Innocent Spouse Relief
When you file a joint return with your spouse, and tax is owed, both spouses are responsible for paying the full tax bill even if only one spouse had most or all of the income. In certain cases, IRS may decide that you do not owe some or all of the tax resulting from the joint return although your spouse still owes the tax. You have to request innocent spouse relief. Although the rules are complicated, here are some of the factors that IRS will take into account in deciding whether you owe any of the tax resulting from the joint return:
- Were there mistakes on the tax return? If so, were these mistakes having to do with your income and deductions or your spouse’s income and deductions?
- If tihe mistakes involved your spouse’s income or deductions, did you know or have reason to know about the mistakes? For example, if your spouse was self-employed, did you have information about your spouse’s expenses that would have caused you to question the expenses listed on the tax return?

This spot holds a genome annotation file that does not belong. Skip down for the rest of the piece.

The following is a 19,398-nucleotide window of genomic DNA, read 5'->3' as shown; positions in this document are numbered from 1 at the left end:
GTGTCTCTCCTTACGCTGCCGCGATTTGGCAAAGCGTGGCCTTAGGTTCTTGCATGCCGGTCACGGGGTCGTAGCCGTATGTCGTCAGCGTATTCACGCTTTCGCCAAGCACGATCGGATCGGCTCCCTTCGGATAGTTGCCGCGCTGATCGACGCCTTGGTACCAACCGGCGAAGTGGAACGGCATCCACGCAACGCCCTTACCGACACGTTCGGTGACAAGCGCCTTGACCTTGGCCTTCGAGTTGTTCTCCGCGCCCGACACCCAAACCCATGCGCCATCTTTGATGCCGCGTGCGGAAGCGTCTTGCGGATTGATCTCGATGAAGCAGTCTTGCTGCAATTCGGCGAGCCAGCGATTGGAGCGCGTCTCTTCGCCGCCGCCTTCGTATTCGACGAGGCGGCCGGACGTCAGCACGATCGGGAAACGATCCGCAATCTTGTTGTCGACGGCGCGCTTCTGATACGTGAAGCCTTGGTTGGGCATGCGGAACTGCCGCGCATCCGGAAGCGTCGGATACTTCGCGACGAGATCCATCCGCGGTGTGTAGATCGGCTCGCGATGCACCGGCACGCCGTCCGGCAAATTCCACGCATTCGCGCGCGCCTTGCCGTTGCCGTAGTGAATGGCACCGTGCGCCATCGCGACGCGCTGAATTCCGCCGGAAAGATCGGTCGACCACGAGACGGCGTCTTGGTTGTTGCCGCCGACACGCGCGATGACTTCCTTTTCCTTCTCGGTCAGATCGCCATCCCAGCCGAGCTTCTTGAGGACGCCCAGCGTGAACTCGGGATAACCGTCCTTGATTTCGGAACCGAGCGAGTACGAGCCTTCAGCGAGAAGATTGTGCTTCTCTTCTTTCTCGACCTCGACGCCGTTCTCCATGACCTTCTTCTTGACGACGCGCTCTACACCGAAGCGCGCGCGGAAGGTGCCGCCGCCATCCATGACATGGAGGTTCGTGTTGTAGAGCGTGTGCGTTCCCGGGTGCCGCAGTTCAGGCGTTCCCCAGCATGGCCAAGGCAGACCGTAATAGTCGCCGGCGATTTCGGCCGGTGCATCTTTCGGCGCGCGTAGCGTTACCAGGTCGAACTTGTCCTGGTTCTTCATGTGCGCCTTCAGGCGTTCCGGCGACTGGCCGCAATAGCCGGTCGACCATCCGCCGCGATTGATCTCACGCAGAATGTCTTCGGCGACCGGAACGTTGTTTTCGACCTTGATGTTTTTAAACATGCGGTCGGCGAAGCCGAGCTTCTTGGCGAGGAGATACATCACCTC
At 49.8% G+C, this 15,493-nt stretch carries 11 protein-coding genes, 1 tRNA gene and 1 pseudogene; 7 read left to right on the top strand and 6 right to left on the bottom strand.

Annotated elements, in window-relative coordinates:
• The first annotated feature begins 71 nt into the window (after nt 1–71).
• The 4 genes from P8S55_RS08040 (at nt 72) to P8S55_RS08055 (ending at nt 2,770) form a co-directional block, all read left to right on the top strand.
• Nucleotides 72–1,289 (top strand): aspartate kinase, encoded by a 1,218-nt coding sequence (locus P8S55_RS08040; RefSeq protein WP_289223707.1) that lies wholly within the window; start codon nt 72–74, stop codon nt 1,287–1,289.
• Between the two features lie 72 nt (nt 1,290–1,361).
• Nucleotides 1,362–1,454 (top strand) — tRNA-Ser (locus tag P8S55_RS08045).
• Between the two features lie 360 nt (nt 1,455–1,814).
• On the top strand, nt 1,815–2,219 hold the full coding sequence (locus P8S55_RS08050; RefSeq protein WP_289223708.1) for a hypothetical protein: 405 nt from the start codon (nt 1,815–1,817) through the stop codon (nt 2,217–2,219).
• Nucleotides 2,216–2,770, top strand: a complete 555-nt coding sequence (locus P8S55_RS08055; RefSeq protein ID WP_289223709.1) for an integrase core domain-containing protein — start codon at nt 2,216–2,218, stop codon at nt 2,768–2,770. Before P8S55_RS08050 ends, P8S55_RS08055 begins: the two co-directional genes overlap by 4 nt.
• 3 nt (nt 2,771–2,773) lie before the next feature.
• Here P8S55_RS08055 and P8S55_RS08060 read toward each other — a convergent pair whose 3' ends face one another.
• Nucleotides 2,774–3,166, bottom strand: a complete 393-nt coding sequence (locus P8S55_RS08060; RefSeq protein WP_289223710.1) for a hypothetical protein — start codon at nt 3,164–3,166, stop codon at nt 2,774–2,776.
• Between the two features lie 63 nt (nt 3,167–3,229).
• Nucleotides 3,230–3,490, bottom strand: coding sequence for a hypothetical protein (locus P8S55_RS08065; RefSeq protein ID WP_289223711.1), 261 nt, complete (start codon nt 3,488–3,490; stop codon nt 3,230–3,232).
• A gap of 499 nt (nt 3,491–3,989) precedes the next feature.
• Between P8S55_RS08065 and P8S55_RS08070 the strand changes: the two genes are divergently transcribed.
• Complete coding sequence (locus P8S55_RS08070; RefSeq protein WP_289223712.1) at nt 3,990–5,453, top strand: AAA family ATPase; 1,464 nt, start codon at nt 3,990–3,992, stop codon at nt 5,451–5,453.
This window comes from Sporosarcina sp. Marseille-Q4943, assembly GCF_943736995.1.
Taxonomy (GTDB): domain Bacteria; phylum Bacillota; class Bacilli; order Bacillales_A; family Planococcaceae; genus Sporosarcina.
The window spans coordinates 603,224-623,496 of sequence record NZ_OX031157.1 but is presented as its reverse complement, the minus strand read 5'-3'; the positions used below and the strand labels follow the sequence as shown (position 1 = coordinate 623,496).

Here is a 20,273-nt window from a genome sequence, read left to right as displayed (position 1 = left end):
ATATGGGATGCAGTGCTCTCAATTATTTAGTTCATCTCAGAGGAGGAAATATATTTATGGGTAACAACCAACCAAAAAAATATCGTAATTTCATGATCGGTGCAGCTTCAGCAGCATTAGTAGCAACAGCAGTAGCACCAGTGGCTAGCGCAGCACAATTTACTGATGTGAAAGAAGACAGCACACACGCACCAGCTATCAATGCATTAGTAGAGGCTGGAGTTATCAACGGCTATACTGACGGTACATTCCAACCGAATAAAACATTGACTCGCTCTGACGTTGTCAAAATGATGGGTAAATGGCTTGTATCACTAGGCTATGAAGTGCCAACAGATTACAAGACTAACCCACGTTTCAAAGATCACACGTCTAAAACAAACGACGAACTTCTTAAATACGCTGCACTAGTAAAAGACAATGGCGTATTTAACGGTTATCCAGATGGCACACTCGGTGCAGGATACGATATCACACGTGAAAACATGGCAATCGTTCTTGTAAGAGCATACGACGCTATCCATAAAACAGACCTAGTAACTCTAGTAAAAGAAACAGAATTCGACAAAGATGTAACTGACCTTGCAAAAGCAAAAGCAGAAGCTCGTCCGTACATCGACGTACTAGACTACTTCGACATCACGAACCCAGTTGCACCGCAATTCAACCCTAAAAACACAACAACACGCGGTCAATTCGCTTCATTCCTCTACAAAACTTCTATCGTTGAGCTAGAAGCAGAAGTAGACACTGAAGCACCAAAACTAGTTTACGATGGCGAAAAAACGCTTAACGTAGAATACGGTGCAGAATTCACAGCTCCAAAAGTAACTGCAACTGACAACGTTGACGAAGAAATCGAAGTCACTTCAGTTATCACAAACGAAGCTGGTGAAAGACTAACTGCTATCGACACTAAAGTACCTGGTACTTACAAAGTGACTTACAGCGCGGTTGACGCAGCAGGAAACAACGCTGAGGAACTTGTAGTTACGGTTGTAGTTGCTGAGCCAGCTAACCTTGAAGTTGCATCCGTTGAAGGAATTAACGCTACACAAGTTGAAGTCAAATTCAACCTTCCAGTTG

- Would it be unfair to hold you responsible for the tax?
- Are you divorced or legally separated from your spouse? If not, have you lived in separate households for the last 12 months?
- Was your spouse abusive? Did this make it hard for you to know whether the tax return was being properly prepared?
- Abuse comes in many forms and can include physical, psychological, sexual, or emotional abuse, including efforts to control, isolate, humiliate, and intimidate you, or to undermine your ability to reason independently and be able to do what is required under the tax laws.
- Would it cause you economic hardship to pay all or part of the tax?
- If you knew tax was owed when the return was filed, did you have reason to believe that your spouse would pay it?
Asking IRS to grant you innocent spouse relief is not an easy process in part because the rules are complicated and IRS will require documentation, but Indiana Legal Services may be able to help you. You can also see IRS Publication 971, Innocent Spouse Relief, for much more information.
Last Updated: February 2017